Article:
I could go into more of the story, for there is much to this story: the religious cult that provides an opening for the little people, Aomame’s path to vengeance, Tengo’s mysterious memory of his mother, the confounding teenage girl Fuka-Eri, the short story “Town of Cats,” the surprising pregnancy, and the ugly-beyond-ugly private investigator. I suppose literary critics could have a lot of fun discussing how the various elements relate to Aomame’s and Tengo’s great love story. But I’ll leave that to experts more adept at literary analysis.
Instead, I’ll leave you with this: Murakami’s story is not over when the two lovers find each other. Now they must find out if they can escape 1Q84 and return to their 1984. Just like lovers in real life, who have entered the emotional and spiritual place where romance is born and cemented, they must now incorporate their union into everyday life. Can Aomame retrace her steps along the highway to return herself and Tengo to the world they remember, or does another reality await them?
When I finished the novel, I wondered if Murakami really needed 925 pages to tell his story. Now I’m wondering if that’s a metaphor as well: It may take a long time to get there, but the journey may be fun, and the destination may be worth it.
From the site Field Candy: “Are you a big fan of books? We mean, are you a really big fan of books. Because this is, well, it’s an enormous book. It looks like a giant has dropped his favourite best seller. Plus, it also lets you meet up with other book fans on the campsite. You can even hold book groups in your tent and discuss whether Twilight is better than Harry Potter.”
Jack Maxwell is the amazing designer of this literary marvel.
Found a brand new Simon Brett, Fethering mystery, at the library and just finished it this weekend. Guns in the Gallery puts Fethering residents Carole and Jude right in the thick of family jealousy, ex-lovers, artistic temperments, and psychological problems.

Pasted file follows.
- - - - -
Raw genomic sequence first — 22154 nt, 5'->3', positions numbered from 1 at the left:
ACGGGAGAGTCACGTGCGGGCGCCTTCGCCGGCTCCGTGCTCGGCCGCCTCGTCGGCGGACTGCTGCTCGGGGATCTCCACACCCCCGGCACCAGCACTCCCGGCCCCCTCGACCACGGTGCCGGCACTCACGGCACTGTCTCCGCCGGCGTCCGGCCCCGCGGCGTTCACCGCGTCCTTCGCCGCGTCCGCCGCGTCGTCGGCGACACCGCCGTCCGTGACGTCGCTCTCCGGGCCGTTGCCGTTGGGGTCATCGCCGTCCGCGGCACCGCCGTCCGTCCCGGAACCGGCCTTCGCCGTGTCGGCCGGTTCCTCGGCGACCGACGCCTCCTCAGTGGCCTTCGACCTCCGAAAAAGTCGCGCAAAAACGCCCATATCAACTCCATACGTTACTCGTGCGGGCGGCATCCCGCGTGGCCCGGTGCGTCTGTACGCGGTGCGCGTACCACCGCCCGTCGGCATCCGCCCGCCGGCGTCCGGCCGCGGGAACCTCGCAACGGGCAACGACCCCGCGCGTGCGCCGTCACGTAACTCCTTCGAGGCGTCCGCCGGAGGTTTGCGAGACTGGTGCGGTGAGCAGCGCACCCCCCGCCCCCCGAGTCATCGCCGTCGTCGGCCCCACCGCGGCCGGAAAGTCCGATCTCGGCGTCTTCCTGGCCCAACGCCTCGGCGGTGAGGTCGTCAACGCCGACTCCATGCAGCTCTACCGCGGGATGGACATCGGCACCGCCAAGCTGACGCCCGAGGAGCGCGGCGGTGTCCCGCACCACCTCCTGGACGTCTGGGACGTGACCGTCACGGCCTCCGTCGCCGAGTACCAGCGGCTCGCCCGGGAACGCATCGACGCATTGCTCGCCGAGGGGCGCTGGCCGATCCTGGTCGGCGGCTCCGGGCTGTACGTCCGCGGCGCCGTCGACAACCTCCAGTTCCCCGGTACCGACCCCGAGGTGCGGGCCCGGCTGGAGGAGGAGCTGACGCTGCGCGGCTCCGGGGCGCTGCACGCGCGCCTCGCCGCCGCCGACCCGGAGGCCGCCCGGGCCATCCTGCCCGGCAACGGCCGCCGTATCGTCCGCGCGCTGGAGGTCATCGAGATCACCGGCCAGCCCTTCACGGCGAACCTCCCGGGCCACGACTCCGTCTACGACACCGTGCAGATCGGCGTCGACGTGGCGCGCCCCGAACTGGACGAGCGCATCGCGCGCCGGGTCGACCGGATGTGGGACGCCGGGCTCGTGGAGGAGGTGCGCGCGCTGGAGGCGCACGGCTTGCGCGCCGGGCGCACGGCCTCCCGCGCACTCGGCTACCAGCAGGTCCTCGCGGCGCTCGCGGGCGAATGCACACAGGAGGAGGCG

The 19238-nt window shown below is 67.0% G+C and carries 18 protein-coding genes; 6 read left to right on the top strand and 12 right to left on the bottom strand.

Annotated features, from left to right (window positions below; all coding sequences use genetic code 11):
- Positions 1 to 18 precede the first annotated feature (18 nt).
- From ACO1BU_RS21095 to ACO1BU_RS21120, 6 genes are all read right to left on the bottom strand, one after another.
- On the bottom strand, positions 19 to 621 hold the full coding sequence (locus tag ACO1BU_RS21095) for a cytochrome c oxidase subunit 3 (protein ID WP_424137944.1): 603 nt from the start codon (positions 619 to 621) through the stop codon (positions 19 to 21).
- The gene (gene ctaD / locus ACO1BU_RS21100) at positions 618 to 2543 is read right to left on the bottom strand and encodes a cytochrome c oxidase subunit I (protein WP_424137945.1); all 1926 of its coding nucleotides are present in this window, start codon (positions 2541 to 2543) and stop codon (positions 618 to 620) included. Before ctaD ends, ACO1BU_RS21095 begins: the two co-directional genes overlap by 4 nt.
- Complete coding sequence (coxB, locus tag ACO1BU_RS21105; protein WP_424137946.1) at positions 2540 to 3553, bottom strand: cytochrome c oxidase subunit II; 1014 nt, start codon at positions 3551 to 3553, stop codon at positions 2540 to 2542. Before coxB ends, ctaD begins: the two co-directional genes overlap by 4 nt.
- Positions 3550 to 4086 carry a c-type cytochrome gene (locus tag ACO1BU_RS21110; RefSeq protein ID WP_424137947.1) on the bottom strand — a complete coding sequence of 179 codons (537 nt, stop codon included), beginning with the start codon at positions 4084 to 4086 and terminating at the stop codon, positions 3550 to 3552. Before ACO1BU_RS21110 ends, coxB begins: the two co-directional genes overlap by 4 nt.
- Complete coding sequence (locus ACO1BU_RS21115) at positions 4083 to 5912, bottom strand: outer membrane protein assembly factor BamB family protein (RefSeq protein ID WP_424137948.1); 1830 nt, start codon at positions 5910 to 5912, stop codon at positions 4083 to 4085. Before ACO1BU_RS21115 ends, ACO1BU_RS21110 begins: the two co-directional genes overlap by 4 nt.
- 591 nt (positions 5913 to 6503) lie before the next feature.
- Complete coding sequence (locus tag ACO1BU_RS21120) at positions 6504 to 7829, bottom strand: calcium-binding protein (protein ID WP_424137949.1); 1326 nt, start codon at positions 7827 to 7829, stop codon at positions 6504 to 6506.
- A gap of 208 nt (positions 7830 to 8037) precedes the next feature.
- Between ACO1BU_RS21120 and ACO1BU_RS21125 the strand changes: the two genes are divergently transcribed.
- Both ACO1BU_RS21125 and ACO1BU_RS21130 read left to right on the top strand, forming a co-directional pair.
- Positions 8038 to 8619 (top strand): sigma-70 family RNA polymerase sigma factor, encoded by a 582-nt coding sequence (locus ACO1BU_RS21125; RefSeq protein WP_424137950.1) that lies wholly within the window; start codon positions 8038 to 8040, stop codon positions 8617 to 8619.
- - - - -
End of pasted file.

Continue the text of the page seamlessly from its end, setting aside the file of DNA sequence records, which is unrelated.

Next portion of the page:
Simon Brett is a master of the mystery plot. His stories keep you guessing right up to the end. I had a completely different person picked out as the murderer of young fragile Fennel Whittaker. Carole and Jude play off their opposite personalities as they investigate the various suspects.
The Cornelian Art Gallery kicks off a Private View, that starts more in motion than controversial art. The art show reveals a canvas of characters, boyfriends, ex-lovers, jealous siblings, parents needing parenting, and the townspeople of Fethering. Simon Brett mysteries are packed with plot twists and turns, leading you on with an Agatha Christie flair.
One of the best things about Simon Brett is his prolific writing. Choose from the Charles Paris, Mrs. Pageter, Fethering series, or the new series with Blotto and Twinks. Looks like it’s turning into a very British summer for me.
I09 broke the story of Ray Bradbury’s passing at the age of 91. Many generations got their first taste of extraordinary writing from timeless classics like Fahrenheit 451, Illustrated Man, .and Something Wicked This Way Comes. Even “non-readers” thrilled to his stories. The LA Times has more about the great man and some video clips.
Here’s a lovely video from The Big Read funded by the National Endowment for the Humanities. Ray Bradbury thoughts on books, reading and libraries.
Please enjoy and remember back to your first Ray Bradbury story or book.